How do we convey important messages about violence in society without paralyzing our children with fear? The serious, scary and awkward ongoing conversation about sexual harassment and assault is so important. So I’ve been speaking with my two teen daughters about it, because I want them to be strong and aware, not quaking in their boots. Many high school health classes, college orientation weeks and certain clubs and activities address sexual assault and harassment to some degree. But we must do more, and discuss this with girls and boys, whatever their sexual orientation, and however safe their high schools or colleges may seem. We should aim to structure the talks as discussions instead of lectures, and encourage our children to express fear, thoughts and concerns. (RAINN.org offers helpful guidelines for this.)

My conversations with my daughters is ongoing – but to start with, I provided advice that falls into five categories: Awareness, Self-Defense, Respect, Saying “NO”, and Strangers (and Not Strangers).

  1. Awareness. Stressing the importance of being aware and careful at all times (“healthy paranoia”), I encouraged my daughters to stay clear-minded, including avoiding alcohol and drugs that can impair judgment and awareness (especially in underage students). I reminded them to be cautious at parties with open-cup drinks – creeps can spike drinks with more alcohol or even with GHB, the so-called “date rape” drug. If they are assaulted or in trouble, they should get help from campus security, the police and/or a designated authority figure. And they should be aware of other students – if they are being assaulted or disrespected or are otherwise in trouble, they should help them out of harm’s way and immediately report any suspicious behavior or assaults to the appropriate authority figure.
  2. Self-Defense. While there is no safety guarantee in any situation, knowing basic self-defense can often help. According to ModelMugging, a company providing self-defense training for girls, “increased awareness and assertiveness skills carry over to stronger boundaries and reduce the risk of sexual assault.” In the unfortunate event of an attack, I’ve advised my daughters to: Push, scratch, or bite part of the attacker’s face, fingers or another part of the body (and bite hard); jab the attacker’s eyes, ears and nose with fingers, a pencil or pen, a fork or spoon; kick, elbow or head-butt the attacker; spit on or yank the hair, nose or ears of the attacker; and use their voices to say “no,” yell and scream for help. This may sound uncomfortable or like something you could not imagine yourself doing, but sometimes physically striking out in some way can help deter an assailant.
  3. Respect. Another discussion to have with your child, especially a son but even a daughter, is about RESPECT. Make it clear to your child that he or she needs to respect the boundaries and personal space of other students, and to listen if they express discomfort of any kind. They must hear clear consent to proceed with any activity; if there is no consent, or unclear consent, they must stop. And they must NEVER: physically or emotionally force another student into an unwanted sexual situation; rape or sodomize or molest or violate another student or students; or record (audio, visual, or even posting text updates about it on social media) other students having intimate relations with each other.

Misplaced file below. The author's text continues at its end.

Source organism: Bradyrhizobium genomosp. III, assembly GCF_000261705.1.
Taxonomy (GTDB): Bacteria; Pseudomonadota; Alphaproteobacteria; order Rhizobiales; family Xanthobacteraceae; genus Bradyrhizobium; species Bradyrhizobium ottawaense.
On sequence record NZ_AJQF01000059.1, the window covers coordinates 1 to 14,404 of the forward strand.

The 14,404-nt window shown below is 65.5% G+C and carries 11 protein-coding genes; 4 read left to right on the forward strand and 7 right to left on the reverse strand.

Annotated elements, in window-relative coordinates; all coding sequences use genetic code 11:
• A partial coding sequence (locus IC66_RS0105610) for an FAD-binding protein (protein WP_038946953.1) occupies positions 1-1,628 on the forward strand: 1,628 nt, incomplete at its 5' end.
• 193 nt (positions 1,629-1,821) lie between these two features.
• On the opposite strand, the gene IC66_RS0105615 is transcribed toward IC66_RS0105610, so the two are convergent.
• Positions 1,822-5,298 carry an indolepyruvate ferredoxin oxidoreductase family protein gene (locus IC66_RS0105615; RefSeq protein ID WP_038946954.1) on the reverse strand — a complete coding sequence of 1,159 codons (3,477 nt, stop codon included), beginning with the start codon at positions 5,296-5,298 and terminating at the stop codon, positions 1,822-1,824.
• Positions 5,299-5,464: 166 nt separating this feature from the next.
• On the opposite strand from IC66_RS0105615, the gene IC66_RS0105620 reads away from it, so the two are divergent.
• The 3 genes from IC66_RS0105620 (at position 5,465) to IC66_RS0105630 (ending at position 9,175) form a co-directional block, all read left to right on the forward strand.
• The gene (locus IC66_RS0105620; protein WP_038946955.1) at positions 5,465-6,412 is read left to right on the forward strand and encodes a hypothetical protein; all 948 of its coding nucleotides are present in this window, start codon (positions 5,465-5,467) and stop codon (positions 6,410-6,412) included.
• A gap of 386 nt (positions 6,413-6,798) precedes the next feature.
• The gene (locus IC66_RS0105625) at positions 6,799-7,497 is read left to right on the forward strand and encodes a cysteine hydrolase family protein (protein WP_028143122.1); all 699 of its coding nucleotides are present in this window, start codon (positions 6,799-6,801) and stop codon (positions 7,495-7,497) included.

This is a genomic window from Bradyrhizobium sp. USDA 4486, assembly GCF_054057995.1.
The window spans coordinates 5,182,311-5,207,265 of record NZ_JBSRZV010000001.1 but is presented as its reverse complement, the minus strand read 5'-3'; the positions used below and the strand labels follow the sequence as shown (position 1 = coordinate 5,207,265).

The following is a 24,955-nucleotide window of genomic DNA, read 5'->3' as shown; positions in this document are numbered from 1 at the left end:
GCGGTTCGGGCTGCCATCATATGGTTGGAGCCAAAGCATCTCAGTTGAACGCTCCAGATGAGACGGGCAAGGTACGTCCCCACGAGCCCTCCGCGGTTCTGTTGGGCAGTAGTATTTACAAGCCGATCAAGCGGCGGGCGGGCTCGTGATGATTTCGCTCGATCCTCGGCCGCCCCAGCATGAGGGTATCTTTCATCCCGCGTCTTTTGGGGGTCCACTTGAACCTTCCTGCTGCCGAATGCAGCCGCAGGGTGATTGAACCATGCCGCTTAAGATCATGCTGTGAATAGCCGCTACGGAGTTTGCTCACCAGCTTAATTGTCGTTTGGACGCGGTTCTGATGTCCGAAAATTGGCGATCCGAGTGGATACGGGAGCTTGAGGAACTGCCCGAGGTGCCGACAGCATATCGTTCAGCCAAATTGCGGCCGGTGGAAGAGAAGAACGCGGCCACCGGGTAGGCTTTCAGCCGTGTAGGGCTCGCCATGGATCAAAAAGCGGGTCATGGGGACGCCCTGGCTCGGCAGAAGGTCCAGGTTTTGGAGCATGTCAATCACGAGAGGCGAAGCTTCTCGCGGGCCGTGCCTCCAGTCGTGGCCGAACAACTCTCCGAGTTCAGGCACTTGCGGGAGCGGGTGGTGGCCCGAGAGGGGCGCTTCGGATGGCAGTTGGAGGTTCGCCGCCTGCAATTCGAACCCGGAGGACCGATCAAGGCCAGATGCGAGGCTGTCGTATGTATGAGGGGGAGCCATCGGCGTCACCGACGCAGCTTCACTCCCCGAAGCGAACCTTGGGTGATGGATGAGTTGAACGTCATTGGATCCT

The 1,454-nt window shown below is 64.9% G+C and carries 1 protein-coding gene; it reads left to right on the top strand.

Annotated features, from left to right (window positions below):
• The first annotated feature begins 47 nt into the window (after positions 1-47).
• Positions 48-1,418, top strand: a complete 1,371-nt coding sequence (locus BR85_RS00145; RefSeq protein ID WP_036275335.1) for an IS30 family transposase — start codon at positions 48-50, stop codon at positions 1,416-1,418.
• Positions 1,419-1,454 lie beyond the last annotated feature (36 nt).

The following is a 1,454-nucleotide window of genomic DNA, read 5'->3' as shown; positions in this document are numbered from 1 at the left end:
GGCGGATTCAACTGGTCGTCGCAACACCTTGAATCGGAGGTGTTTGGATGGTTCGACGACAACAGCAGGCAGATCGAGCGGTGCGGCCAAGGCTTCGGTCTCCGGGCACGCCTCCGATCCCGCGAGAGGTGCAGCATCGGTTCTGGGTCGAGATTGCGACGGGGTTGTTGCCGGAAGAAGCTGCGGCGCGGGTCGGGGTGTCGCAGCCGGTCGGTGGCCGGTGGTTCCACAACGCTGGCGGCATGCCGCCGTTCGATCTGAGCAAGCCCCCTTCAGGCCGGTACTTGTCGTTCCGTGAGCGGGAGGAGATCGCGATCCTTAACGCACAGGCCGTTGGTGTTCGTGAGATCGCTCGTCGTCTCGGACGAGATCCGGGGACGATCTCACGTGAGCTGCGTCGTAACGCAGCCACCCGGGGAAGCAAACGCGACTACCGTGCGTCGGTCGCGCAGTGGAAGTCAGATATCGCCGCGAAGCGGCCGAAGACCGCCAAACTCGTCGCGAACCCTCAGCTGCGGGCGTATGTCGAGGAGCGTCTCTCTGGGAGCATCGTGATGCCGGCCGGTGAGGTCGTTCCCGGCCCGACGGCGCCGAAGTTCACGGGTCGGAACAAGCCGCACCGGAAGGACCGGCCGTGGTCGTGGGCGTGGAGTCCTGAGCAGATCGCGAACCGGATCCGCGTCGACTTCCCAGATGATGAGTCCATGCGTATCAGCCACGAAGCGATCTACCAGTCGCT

4. Saying “No.” Saying NO with conviction can take practice, no matter what you’re saying no to: if it’s something you fear or don’t want, such as unwanted touch, sexual advances, drugs or drinks; or if it’s a group of peers asking you to go somewhere that’s uncomfortable for you. Practice by looking in the mirror, imagining realistic scenarios, and imagining how you might react and even retaliate, if your “no” is disregarded and a situation becomes threatening.
  5. Strangers (and Not-Strangers). Kids know about “stranger danger” from an early age, but sadly, more often, assaults are committed by someone the victim knows: an acquaintance, friend, or even a trusted adult.  Even if it is someone they know who is forcing them into unwanted sexual contact, they should still defend themselves. And they should know that if people they know are committing assault, those people are not friends.

I hope my kids and yours will think carefully about these issues as they go off into their adult lives. And I hope that none of them will be the victims of sexual misconduct, harassment or assault. But some of us have lived through the pain, and we want to equip our children with ways to avoid trouble and deal with it wisely, should it occur.

More resources:

Ellen Levitt is a lifelong resident of Brooklyn, NY. A veteran teacher and freelance writer, she is the author of the three books in the series The Lost Synagogues of New York City (Avotaynu), and Walking Manhattan (Wilderness Press). She belongs to the East Midwood Jewish Center and sings in the choir, as well as leading parts of the service at times throughout the year. She and her husband have two teenage daughters. She has perfect pitch and you can test her, go ahead.